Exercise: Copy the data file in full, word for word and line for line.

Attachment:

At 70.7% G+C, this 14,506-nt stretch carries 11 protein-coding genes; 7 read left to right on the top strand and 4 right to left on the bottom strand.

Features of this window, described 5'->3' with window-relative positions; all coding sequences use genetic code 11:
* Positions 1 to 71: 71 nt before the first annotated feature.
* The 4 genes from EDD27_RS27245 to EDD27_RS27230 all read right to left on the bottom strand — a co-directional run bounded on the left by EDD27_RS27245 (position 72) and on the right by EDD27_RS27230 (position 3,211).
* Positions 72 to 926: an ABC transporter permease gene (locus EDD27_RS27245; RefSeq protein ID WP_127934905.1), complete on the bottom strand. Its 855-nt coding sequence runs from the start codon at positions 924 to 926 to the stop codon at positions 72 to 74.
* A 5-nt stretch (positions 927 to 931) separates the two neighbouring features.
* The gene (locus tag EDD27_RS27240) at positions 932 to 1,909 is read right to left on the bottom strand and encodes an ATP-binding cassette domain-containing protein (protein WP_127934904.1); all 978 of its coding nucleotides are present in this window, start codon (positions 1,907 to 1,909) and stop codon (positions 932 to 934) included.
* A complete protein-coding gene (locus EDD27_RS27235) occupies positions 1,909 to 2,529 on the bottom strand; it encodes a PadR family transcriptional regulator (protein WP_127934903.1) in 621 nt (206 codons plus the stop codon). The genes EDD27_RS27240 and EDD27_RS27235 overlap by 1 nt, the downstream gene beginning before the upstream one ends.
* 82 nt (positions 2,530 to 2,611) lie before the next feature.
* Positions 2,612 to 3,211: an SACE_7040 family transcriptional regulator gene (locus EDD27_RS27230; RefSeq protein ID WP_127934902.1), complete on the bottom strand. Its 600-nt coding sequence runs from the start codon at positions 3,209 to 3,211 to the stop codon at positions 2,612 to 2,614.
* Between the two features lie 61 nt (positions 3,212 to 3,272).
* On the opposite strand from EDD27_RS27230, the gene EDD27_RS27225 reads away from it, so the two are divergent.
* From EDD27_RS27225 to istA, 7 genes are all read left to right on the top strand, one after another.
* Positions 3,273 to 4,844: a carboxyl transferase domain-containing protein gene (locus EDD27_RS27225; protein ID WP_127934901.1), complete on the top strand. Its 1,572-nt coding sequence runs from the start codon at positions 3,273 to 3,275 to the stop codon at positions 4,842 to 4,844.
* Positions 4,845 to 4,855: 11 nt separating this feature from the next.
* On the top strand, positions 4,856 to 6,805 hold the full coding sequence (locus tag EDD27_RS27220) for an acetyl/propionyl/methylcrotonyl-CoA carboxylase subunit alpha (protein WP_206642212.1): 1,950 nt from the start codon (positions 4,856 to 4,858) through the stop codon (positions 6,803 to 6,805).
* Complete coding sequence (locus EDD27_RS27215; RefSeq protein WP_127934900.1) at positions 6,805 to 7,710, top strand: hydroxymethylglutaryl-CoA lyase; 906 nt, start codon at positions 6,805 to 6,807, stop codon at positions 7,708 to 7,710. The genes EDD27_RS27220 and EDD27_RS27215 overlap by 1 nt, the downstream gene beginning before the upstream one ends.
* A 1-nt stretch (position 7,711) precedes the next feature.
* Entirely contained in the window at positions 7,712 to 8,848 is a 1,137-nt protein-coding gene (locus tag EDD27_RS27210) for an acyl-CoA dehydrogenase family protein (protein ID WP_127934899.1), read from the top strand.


At 70.7% G+C, this 14,506-nt stretch carries 11 protein-coding genes; 7 read left to right on the top strand and 4 right to left on the bottom strand.

Features of this window, described 5'->3' with window-relative positions; all coding sequences use genetic code 11:
* Positions 1 to 71: 71 nt before the first annotated feature.
* The 4 genes from EDD27_RS27245 to EDD27_RS27230 all read right to left on the bottom strand — a co-directional run bounded on the left by EDD27_RS27245 (position 72) and on the right by EDD27_RS27230 (position 3,211).
* Positions 72 to 926: an ABC transporter permease gene (locus EDD27_RS27245; RefSeq protein ID WP_127934905.1), complete on the bottom strand. Its 855-nt coding sequence runs from the start codon at positions 924 to 926 to the stop codon at positions 72 to 74.
* A 5-nt stretch (positions 927 to 931) separates the two neighbouring features.
* The gene (locus tag EDD27_RS27240) at positions 932 to 1,909 is read right to left on the bottom strand and encodes an ATP-binding cassette domain-containing protein (protein WP_127934904.1); all 978 of its coding nucleotides are present in this window, start codon (positions 1,907 to 1,909) and stop codon (positions 932 to 934) included.
* A complete protein-coding gene (locus EDD27_RS27235) occupies positions 1,909 to 2,529 on the bottom strand; it encodes a PadR family transcriptional regulator (protein WP_127934903.1) in 621 nt (206 codons plus the stop codon). The genes EDD27_RS27240 and EDD27_RS27235 overlap by 1 nt, the downstream gene beginning before the upstream one ends.
* 82 nt (positions 2,530 to 2,611) lie before the next feature.
* Positions 2,612 to 3,211: an SACE_7040 family transcriptional regulator gene (locus EDD27_RS27230; RefSeq protein ID WP_127934902.1), complete on the bottom strand. Its 600-nt coding sequence runs from the start codon at positions 3,209 to 3,211 to the stop codon at positions 2,612 to 2,614.
* Between the two features lie 61 nt (positions 3,212 to 3,272).
* On the opposite strand from EDD27_RS27230, the gene EDD27_RS27225 reads away from it, so the two are divergent.
* From EDD27_RS27225 to istA, 7 genes are all read left to right on the top strand, one after another.
* Positions 3,273 to 4,844: a carboxyl transferase domain-containing protein gene (locus EDD27_RS27225; protein ID WP_127934901.1), complete on the top strand. Its 1,572-nt coding sequence runs from the start codon at positions 3,273 to 3,275 to the stop codon at positions 4,842 to 4,844.
* Positions 4,845 to 4,855: 11 nt separating this feature from the next.
* On the top strand, positions 4,856 to 6,805 hold the full coding sequence (locus tag EDD27_RS27220) for an acetyl/propionyl/methylcrotonyl-CoA carboxylase subunit alpha (protein WP_206642212.1): 1,950 nt from the start codon (positions 4,856 to 4,858) through the stop codon (positions 6,803 to 6,805).
* Complete coding sequence (locus EDD27_RS27215; RefSeq protein WP_127934900.1) at positions 6,805 to 7,710, top strand: hydroxymethylglutaryl-CoA lyase; 906 nt, start codon at positions 6,805 to 6,807, stop codon at positions 7,708 to 7,710. The genes EDD27_RS27220 and EDD27_RS27215 overlap by 1 nt, the downstream gene beginning before the upstream one ends.
* A 1-nt stretch (position 7,711) precedes the next feature.
* Entirely contained in the window at positions 7,712 to 8,848 is a 1,137-nt protein-coding gene (locus tag EDD27_RS27210) for an acyl-CoA dehydrogenase family protein (protein ID WP_127934899.1), read from the top strand.